You get it in a way most people wouldn’t because you’ve been there. And I totally understand “what’s best for my family.” Of course you have DJ, who is number 3 on the career money list with $74,276,710, and that phrase loses some of its power.

      I love that you said your priorities have changed and your moral compass is different. That’s good, and one of the good things is that you recognize that. Priorities will change for most of us with experience, and some may notice. But far too many people are unaware of any moral compass in their life, and that’s why I ask the question.

      At one point in my life I might have taken the money, although I’d like to think I wouldn’t have. Those who have taken it have potentially damaged their own reputation with some and possibly enhanced it with others.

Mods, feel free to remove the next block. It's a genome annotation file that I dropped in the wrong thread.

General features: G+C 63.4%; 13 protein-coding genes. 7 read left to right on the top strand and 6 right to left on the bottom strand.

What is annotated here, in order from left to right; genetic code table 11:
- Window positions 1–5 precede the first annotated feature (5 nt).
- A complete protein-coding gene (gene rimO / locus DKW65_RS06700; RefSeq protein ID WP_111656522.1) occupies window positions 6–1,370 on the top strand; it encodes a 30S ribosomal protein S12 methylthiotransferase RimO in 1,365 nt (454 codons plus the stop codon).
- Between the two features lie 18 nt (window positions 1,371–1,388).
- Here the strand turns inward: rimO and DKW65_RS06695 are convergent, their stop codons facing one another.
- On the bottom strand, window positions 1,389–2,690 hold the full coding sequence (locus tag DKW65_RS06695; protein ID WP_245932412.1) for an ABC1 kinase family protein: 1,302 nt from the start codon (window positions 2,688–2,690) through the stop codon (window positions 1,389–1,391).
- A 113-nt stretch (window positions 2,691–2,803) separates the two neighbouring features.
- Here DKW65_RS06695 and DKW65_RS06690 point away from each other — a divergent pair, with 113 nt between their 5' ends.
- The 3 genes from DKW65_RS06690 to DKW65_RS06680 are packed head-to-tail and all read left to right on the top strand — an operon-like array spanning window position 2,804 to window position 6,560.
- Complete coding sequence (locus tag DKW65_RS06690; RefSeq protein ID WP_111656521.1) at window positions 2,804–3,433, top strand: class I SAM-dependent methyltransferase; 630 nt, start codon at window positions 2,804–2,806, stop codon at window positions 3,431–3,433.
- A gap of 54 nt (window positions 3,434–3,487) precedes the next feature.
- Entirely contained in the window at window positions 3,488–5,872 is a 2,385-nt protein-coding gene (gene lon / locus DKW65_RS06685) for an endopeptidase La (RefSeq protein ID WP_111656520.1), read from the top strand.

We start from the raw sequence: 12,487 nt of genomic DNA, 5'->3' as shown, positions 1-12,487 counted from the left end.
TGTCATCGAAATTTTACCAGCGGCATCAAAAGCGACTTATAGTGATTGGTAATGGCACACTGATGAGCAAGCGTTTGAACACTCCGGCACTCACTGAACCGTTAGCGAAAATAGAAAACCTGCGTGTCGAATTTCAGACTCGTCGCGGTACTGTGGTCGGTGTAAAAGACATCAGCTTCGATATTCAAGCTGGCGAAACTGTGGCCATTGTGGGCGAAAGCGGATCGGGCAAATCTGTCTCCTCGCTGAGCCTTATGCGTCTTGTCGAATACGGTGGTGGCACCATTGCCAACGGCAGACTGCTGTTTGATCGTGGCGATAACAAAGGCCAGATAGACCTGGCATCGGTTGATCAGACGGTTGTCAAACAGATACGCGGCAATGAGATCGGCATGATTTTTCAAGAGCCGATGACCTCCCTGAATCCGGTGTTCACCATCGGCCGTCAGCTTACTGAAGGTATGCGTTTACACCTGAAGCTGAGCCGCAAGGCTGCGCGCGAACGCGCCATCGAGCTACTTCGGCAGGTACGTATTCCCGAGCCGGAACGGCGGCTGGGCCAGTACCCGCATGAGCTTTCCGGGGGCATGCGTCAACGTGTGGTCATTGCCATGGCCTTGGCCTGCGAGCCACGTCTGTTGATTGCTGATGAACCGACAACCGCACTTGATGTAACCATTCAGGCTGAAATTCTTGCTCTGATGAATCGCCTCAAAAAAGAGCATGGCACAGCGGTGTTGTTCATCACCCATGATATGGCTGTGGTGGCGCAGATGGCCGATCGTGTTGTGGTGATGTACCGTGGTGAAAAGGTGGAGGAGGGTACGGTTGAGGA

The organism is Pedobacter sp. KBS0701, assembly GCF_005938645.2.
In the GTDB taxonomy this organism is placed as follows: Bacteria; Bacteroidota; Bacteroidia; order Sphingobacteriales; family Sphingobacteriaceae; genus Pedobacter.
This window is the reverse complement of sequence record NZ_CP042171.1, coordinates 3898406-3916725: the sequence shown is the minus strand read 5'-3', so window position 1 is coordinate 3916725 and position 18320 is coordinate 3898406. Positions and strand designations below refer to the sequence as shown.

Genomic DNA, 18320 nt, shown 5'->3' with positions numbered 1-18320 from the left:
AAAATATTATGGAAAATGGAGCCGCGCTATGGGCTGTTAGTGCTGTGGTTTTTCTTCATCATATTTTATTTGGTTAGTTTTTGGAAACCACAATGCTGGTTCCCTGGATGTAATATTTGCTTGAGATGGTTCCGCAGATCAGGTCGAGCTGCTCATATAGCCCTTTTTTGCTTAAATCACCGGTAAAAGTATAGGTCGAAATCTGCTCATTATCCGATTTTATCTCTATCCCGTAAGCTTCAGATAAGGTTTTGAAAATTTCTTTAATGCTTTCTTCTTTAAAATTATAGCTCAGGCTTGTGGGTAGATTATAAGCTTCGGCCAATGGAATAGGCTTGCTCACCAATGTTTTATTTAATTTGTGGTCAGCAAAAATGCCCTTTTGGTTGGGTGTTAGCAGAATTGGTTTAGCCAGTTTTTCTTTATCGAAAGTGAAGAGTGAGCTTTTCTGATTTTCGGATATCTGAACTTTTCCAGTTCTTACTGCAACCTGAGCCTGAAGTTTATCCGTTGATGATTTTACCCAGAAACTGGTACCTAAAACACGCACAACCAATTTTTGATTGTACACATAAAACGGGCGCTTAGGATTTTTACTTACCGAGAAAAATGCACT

For me, both Mr. Nicklaus and Tiger (and Justin and Rory — who Greg Norman said has been “brainswashed”) have all gone up in my estimation.

      I’m neither a prophet not the son of a prophet, but I’m already working on a piece titled “LIV didn’t live.” You know, just in case.

      Thanks for the thoughtful reply, Randy, and the excellent reference to Mr. Hopper. Made me smile!

  4. patrick fleming

    Lewis, My view of the players joining the LIV most lack a moral compass. Just look at now they are living their lives so far.
    ( children without marriage, gambling debits and not appreciating what they have) The final outcome for LIV will take
    time to develop but hopefully will not impact the PGA’S ability to provide significant financial support to the communities
    where their tournaments are played..